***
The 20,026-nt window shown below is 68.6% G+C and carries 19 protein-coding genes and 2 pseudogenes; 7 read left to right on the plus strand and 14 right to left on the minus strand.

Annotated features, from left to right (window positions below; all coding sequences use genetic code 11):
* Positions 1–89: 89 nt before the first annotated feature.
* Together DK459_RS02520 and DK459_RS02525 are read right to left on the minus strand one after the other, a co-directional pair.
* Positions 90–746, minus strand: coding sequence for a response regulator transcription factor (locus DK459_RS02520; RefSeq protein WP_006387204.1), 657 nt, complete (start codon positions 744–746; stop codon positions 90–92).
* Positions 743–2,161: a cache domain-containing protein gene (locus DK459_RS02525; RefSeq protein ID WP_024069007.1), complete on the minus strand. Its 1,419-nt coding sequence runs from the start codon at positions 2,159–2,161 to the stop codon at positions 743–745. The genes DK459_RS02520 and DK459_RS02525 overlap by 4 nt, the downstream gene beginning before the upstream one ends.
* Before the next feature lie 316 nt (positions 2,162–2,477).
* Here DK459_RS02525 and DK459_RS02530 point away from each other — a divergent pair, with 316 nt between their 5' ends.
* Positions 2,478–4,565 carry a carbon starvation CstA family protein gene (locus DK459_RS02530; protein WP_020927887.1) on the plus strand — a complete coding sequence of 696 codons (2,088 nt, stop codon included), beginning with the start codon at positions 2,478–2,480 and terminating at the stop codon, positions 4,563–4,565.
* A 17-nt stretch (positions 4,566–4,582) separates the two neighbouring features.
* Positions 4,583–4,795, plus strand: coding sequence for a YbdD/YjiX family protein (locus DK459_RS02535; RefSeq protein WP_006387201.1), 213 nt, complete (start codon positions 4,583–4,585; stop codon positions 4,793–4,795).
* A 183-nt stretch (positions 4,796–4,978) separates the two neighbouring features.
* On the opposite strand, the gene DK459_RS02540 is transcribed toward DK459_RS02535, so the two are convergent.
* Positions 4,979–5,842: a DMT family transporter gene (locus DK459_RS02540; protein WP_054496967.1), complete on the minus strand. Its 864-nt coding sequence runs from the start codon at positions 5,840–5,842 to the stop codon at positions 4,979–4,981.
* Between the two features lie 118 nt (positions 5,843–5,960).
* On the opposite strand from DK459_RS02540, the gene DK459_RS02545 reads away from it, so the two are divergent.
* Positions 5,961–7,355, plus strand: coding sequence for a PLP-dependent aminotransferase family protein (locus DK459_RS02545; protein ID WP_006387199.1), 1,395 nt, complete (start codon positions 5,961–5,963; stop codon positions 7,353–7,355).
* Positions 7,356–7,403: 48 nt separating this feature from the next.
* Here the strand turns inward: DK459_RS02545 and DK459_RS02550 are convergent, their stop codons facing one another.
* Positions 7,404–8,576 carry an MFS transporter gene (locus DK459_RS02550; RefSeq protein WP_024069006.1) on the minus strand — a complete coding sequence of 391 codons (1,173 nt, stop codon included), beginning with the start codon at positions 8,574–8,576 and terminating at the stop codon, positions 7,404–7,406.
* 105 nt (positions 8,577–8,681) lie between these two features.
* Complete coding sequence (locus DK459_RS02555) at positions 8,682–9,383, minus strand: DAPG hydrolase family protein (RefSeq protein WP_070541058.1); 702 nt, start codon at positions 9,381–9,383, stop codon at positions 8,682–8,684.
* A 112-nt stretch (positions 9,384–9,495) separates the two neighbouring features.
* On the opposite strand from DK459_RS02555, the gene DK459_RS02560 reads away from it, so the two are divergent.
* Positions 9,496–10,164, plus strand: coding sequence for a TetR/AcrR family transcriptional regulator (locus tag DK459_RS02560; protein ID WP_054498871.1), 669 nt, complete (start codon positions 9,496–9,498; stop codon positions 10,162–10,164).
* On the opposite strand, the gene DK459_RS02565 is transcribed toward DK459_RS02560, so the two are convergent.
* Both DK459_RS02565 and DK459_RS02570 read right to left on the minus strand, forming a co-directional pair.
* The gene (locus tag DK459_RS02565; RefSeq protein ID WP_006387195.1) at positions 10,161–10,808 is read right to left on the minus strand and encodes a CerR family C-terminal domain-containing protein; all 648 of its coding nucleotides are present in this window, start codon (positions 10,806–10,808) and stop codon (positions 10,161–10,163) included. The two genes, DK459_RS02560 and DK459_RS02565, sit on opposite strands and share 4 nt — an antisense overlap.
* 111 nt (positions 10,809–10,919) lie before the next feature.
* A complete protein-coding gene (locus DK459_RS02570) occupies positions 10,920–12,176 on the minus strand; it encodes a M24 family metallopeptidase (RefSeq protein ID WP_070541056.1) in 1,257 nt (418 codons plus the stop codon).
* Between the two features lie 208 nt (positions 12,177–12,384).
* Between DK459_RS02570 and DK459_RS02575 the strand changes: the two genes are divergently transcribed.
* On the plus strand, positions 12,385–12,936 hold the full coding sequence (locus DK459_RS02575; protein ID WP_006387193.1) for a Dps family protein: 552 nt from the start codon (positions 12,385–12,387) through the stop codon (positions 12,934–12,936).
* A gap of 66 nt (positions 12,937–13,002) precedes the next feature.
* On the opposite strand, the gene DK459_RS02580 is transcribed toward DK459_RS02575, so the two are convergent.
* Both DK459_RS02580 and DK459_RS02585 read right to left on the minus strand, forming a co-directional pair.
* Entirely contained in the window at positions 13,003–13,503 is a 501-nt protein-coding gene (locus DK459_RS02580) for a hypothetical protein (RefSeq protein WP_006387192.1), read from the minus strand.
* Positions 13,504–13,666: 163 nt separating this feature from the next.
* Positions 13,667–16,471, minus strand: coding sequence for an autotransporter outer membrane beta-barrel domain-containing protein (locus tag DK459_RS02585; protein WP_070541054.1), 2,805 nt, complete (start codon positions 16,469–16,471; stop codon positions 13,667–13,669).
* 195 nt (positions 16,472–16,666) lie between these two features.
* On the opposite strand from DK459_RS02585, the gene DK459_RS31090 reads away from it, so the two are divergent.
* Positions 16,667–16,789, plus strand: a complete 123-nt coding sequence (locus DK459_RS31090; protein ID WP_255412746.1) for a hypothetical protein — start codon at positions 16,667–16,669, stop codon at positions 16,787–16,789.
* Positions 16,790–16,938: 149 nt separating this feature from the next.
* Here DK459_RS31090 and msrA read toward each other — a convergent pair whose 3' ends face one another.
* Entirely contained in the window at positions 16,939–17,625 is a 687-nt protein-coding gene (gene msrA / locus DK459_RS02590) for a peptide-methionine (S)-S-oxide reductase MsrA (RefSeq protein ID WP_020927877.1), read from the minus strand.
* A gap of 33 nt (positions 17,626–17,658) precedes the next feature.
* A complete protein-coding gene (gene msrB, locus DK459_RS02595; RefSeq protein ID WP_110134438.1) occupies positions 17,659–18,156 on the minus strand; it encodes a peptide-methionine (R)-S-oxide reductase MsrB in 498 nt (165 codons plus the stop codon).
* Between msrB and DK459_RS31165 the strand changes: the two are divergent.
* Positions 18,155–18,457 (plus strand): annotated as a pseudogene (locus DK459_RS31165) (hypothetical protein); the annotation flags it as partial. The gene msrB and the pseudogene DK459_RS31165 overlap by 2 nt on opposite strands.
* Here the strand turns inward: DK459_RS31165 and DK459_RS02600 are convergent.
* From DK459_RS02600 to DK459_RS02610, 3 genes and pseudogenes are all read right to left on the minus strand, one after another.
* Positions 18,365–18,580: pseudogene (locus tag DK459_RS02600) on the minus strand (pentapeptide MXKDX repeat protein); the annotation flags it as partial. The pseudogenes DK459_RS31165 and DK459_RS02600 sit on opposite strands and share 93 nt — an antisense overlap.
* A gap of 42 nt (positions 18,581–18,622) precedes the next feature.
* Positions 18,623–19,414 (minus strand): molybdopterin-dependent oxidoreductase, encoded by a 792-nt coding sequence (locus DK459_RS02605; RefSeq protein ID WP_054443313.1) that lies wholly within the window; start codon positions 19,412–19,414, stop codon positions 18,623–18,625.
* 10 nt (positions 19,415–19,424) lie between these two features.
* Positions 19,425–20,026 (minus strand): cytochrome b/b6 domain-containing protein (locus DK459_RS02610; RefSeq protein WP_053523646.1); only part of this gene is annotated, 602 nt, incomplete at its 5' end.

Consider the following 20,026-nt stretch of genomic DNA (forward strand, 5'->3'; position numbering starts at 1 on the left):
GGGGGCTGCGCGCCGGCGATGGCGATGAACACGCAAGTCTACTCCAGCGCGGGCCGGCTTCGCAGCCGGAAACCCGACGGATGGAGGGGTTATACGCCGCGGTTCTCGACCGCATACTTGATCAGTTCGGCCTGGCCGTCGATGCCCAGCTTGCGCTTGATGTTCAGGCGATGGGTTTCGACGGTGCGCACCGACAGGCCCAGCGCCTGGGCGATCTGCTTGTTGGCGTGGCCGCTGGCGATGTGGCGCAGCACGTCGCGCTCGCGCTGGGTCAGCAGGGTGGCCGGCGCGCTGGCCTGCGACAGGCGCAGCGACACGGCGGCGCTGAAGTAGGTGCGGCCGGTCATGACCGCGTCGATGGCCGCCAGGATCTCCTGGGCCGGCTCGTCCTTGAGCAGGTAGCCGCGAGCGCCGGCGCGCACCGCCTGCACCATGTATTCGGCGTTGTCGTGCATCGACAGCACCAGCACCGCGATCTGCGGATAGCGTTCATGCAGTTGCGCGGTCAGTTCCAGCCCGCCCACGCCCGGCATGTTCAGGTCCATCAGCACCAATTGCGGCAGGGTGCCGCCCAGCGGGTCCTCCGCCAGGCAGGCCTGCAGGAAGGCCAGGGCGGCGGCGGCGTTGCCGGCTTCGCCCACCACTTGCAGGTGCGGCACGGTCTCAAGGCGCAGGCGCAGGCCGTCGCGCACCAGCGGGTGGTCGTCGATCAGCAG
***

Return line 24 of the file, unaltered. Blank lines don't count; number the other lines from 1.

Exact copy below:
* On the opposite strand from DK459_RS02555, the gene DK459_RS02560 reads away from it, so the two are divergent.